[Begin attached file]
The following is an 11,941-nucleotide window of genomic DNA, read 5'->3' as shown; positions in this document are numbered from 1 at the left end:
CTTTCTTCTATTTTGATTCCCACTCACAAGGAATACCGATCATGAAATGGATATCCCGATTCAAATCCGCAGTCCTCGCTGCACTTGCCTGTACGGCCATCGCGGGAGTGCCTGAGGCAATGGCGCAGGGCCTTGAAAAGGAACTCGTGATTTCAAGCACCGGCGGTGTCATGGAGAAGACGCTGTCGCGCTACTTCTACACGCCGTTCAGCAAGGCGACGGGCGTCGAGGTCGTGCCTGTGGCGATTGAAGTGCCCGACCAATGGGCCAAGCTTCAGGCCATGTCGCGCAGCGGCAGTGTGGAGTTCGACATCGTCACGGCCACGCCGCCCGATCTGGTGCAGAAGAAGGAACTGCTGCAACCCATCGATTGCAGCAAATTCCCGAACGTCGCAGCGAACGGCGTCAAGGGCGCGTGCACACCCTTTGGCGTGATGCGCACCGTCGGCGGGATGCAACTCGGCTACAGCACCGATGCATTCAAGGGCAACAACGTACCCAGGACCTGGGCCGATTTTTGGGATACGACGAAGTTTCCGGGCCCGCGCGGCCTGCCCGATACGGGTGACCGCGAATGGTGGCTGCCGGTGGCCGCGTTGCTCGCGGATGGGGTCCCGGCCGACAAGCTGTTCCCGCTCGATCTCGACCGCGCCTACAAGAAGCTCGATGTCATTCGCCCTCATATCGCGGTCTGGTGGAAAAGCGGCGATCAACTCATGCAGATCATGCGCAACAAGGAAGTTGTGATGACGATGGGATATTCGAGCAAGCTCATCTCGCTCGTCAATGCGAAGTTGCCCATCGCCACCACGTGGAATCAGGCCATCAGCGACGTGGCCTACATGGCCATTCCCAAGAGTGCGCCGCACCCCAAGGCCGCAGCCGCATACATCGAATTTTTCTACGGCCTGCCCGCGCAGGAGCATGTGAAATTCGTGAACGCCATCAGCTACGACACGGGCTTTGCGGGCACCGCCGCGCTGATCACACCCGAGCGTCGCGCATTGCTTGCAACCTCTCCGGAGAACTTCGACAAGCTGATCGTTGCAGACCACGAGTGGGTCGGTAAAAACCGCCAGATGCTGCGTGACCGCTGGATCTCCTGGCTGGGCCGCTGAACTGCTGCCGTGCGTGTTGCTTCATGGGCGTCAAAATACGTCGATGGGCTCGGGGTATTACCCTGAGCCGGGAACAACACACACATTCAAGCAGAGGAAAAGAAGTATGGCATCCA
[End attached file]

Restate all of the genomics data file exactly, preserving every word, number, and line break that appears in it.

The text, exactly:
The following is an 11,941-nucleotide window of genomic DNA, read 5'->3' as shown; positions in this document are numbered from 1 at the left end:
CTTTCTTCTATTTTGATTCCCACTCACAAGGAATACCGATCATGAAATGGATATCCCGATTCAAATCCGCAGTCCTCGCTGCACTTGCCTGTACGGCCATCGCGGGAGTGCCTGAGGCAATGGCGCAGGGCCTTGAAAAGGAACTCGTGATTTCAAGCACCGGCGGTGTCATGGAGAAGACGCTGTCGCGCTACTTCTACACGCCGTTCAGCAAGGCGACGGGCGTCGAGGTCGTGCCTGTGGCGATTGAAGTGCCCGACCAATGGGCCAAGCTTCAGGCCATGTCGCGCAGCGGCAGTGTGGAGTTCGACATCGTCACGGCCACGCCGCCCGATCTGGTGCAGAAGAAGGAACTGCTGCAACCCATCGATTGCAGCAAATTCCCGAACGTCGCAGCGAACGGCGTCAAGGGCGCGTGCACACCCTTTGGCGTGATGCGCACCGTCGGCGGGATGCAACTCGGCTACAGCACCGATGCATTCAAGGGCAACAACGTACCCAGGACCTGGGCCGATTTTTGGGATACGACGAAGTTTCCGGGCCCGCGCGGCCTGCCCGATACGGGTGACCGCGAATGGTGGCTGCCGGTGGCCGCGTTGCTCGCGGATGGGGTCCCGGCCGACAAGCTGTTCCCGCTCGATCTCGACCGCGCCTACAAGAAGCTCGATGTCATTCGCCCTCATATCGCGGTCTGGTGGAAAAGCGGCGATCAACTCATGCAGATCATGCGCAACAAGGAAGTTGTGATGACGATGGGATATTCGAGCAAGCTCATCTCGCTCGTCAATGCGAAGTTGCCCATCGCCACCACGTGGAATCAGGCCATCAGCGACGTGGCCTACATGGCCATTCCCAAGAGTGCGCCGCACCCCAAGGCCGCAGCCGCATACATCGAATTTTTCTACGGCCTGCCCGCGCAGGAGCATGTGAAATTCGTGAACGCCATCAGCTACGACACGGGCTTTGCGGGCACCGCCGCGCTGATCACACCCGAGCGTCGCGCATTGCTTGCAACCTCTCCGGAGAACTTCGACAAGCTGATCGTTGCAGACCACGAGTGGGTCGGTAAAAACCGCCAGATGCTGCGTGACCGCTGGATCTCCTGGCTGGGCCGCTGAACTGCTGCCGTGCGTGTTGCTTCATGGGCGTCAAAATACGTCGATGGGCTCGGGGTATTACCCTGAGCCGGGAACAACACACACATTCAAGCAGAGGAAAAGAAGTATGGCATCCA